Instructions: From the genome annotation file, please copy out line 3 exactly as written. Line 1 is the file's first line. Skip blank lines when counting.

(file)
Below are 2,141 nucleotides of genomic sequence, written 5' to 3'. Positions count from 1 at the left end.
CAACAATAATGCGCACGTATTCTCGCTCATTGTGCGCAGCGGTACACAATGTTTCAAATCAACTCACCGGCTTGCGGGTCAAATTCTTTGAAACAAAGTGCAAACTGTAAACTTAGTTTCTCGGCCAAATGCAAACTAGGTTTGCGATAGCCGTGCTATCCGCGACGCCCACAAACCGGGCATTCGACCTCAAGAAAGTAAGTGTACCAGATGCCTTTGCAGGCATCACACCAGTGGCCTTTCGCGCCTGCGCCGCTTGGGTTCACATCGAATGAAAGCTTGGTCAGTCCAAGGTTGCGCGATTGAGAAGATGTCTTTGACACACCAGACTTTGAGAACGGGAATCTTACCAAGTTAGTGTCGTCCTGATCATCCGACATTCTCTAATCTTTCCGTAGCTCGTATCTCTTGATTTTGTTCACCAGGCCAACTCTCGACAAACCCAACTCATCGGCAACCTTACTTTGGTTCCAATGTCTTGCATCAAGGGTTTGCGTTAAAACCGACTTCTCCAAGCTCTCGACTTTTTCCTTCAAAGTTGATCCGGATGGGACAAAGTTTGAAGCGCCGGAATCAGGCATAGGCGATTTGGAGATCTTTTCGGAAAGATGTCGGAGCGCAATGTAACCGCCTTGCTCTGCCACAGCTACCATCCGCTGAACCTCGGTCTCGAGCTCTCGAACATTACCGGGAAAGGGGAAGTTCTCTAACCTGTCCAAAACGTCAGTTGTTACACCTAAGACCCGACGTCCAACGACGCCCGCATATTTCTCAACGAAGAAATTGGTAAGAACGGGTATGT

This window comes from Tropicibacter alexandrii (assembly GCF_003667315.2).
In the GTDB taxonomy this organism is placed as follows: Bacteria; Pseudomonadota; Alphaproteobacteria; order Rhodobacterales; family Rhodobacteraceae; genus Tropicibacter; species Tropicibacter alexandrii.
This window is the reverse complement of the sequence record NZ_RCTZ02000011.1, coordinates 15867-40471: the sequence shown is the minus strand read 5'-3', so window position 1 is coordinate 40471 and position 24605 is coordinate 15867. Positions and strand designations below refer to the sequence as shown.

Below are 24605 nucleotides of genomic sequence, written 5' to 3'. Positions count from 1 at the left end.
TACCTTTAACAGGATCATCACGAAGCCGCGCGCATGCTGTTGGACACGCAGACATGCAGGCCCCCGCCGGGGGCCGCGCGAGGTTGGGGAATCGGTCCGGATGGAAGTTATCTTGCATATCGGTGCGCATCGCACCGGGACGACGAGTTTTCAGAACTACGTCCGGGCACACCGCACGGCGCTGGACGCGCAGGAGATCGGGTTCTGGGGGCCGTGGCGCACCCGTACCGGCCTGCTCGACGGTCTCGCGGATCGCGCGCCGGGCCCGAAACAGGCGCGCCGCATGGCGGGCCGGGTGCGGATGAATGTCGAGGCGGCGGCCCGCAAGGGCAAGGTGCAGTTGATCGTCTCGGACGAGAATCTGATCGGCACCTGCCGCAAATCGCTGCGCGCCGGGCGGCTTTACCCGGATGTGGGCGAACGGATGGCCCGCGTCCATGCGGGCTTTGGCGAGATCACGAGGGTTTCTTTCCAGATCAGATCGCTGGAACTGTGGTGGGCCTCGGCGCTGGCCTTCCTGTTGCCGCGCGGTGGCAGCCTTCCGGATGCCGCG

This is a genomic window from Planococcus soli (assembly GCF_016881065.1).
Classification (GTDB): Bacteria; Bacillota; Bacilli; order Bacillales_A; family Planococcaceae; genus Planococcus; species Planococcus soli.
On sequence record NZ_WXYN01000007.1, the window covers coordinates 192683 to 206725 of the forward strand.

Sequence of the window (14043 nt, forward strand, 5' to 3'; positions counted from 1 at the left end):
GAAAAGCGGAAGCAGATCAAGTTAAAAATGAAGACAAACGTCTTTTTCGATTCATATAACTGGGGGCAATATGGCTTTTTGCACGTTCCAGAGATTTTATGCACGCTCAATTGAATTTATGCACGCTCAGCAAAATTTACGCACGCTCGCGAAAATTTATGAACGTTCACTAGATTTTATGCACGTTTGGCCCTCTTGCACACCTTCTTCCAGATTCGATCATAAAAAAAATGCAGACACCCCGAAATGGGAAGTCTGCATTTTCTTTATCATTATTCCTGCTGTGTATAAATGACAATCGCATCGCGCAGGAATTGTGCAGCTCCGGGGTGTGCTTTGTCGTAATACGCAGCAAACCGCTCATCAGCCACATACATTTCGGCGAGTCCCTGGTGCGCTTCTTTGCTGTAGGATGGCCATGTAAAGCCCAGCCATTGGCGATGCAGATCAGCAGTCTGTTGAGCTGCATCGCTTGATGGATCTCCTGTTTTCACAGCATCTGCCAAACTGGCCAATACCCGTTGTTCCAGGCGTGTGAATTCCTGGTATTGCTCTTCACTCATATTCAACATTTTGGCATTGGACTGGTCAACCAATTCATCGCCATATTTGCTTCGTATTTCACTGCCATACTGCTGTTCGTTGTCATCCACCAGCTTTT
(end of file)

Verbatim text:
This window comes from Tropicibacter alexandrii (assembly GCF_003667315.2).